consumer class actions

Consumer-driven lawsuits that follow product recalls often focus on what the manufacturer knew and when, bringing a host of fraud-based common law and statutory claims. Sometimes lawsuits go a different route, insisting that companies should warn consumers about every possible complication that could result from the products they manufacture, no matter how remote. A new class action against Lyons Magnus, in Catalono v. Lyons Magnus, LLC, No. 7:22-cv-06867 (S.D.N.Y filed Aug. 11, 2022), is one such case.

In July and August, Lyons Magnus voluntarily recalled 90 of its nutritional beverage products due to possible bacterial contamination from Cronobacter sakazakii and Clostridium botulinum, which can cause food poisoning, fever, and/or urinary tract infection, and in very severe cases, respiratory paralysis and death. And on August 11, 2022, a New York resident sued Lyons Magnus on behalf of nationwide and New York classes of purchasers of the recalled products.

Continue Reading Litigation Recall Report: Nationwide Lawsuit Follows Lyons Magnus Recall of Contaminated Products

© iStock

Surveys play an increasingly important role in consumer class actions, whether used to deny class certification, defeat plaintiffs’ allegations of consumer “deception,” or even refute damages arguments.

Recently, beverage giant Starbucks Corp. defeated a proposed class action alleging that Starbucks had violated consumer protection statutes in California, Florida, and New York by uniformly filling its lattes and mochas with more foam – and less actual beverage – than a reasonable consumer would expect. In dismissing the case on summary judgment and denying class certification as moot, U.S. District Judge Yvonne Gonzalez Rogers for the Northern District of California focused on the plaintiffs’ flawed survey results. Strumlauf et al. v. Starbucks Corp., No. 16-CV-01306-YGR, 2018 WL 306715 (N.D. Cal. Jan. 5, 2018). The plaintiffs had introduced an expert report presenting the results of two surveys purporting to show that 70-80% of consumers expected that the “Promised Beverage Volume” of Starbucks lattes did not include foam. The first survey showed respondents a sample menu board with small, medium, and large and asked how many fluid ounces of beverage they expected to receive. This survey was flawed, the court found, because it did not measure consumers’ understanding of what “fluid ounce” means. The second survey showed images of a cup with varying amounts of fluid and foam and then asked which “medium 16 fl. oz. beverage” the respondents expected to receive. This survey, too, fell short because it showed a “caricatured image” and “the ‘question begg[ed] its answer [and was] not a true indicator of the likelihood of consumer confusion.’” In sum, the Court attacked the surveys as “leading and suggestive” and ultimately found they failed to establish a triable issue on consumer deception.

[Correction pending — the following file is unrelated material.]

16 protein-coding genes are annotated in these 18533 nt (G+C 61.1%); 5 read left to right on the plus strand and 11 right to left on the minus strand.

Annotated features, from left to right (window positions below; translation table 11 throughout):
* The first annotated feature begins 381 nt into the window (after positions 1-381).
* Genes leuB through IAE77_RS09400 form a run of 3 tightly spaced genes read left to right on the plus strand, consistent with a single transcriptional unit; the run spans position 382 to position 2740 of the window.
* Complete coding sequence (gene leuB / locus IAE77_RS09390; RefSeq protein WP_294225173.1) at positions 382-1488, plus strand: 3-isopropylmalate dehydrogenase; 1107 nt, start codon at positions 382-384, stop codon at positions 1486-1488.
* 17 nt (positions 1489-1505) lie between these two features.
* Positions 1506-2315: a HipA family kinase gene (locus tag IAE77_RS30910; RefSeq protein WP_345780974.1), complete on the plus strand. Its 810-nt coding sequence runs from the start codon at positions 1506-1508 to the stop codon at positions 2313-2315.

Continue Reading Surveys Seal the Deal in Defeating Starbucks and 5 Hour Energy Class Actions